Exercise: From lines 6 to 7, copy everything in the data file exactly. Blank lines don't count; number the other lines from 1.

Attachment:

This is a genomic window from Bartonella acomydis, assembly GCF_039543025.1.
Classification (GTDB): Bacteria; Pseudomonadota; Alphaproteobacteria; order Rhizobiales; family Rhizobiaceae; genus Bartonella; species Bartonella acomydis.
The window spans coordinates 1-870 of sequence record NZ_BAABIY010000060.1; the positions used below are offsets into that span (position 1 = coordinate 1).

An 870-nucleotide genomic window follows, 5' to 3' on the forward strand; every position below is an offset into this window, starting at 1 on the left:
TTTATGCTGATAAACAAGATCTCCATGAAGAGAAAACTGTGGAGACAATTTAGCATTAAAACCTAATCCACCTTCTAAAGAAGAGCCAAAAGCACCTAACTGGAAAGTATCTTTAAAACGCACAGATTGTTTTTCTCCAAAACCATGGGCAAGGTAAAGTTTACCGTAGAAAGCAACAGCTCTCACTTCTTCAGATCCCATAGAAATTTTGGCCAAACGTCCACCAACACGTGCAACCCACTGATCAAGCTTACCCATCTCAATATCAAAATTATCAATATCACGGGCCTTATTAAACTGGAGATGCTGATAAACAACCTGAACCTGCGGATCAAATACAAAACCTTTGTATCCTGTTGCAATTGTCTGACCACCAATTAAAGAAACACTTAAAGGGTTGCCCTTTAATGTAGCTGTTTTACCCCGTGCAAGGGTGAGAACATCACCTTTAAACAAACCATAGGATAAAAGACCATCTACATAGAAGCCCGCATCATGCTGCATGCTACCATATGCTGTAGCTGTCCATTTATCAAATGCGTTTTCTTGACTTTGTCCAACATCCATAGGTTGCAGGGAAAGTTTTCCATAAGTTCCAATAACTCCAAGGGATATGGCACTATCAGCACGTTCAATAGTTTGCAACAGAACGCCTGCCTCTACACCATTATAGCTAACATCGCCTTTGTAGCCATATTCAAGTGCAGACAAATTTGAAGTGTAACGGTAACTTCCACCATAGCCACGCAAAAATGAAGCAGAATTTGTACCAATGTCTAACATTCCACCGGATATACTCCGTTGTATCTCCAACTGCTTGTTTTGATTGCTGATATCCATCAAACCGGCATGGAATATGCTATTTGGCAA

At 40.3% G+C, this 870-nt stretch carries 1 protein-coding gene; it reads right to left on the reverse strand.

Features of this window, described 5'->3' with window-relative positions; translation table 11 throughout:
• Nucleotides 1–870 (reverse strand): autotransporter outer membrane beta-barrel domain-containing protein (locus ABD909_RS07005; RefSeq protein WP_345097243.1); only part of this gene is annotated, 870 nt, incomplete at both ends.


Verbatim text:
At 40.3% G+C, this 870-nt stretch carries 1 protein-coding gene; it reads right to left on the reverse strand.

Features of this window, described 5'->3' with window-relative positions; translation table 11 throughout: